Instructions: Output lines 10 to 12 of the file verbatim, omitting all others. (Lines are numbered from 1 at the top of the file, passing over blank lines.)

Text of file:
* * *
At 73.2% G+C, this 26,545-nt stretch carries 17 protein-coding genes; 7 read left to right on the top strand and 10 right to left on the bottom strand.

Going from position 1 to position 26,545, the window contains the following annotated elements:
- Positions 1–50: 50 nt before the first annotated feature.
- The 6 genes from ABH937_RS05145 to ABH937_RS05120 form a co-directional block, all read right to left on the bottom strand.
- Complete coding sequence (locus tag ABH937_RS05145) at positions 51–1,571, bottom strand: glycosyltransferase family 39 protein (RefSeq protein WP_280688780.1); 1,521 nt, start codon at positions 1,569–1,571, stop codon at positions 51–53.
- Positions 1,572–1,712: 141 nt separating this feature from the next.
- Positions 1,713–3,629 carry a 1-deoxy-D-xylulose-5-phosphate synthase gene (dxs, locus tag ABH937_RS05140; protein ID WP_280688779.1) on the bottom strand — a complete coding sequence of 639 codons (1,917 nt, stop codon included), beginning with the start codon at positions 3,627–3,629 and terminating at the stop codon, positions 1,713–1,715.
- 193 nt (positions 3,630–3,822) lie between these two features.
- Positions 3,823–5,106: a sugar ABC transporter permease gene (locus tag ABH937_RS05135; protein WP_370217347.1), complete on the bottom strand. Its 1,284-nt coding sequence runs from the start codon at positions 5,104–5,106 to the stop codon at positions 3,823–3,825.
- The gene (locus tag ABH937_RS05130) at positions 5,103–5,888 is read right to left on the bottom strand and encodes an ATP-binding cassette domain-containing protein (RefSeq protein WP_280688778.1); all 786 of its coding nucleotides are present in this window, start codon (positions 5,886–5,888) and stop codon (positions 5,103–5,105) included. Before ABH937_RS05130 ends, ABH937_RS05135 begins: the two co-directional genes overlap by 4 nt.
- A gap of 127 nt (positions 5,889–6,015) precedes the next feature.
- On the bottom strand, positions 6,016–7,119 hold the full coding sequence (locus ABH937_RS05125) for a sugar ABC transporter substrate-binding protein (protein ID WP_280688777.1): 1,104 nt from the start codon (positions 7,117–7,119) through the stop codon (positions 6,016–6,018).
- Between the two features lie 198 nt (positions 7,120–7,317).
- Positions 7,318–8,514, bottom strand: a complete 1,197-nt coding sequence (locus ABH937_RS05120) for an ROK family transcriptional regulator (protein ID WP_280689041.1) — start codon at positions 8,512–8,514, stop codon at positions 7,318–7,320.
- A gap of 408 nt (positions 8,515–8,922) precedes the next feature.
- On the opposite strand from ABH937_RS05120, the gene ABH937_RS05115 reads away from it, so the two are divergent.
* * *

- The gene (locus tag ABH937_RS05130) at positions 5,103–5,888 is read right to left on the bottom strand and encodes an ATP-binding cassette domain-containing protein (RefSeq protein WP_280688778.1); all 786 of its coding nucleotides are present in this window, start codon (positions 5,886–5,888) and stop codon (positions 5,103–5,105) included. Before ABH937_RS05130 ends, ABH937_RS05135 begins: the two co-directional genes overlap by 4 nt.
- A gap of 127 nt (positions 5,889–6,015) precedes the next feature.
- On the bottom strand, positions 6,016–7,119 hold the full coding sequence (locus ABH937_RS05125) for a sugar ABC transporter substrate-binding protein (protein ID WP_280688777.1): 1,104 nt from the start codon (positions 7,117–7,119) through the stop codon (positions 6,016–6,018).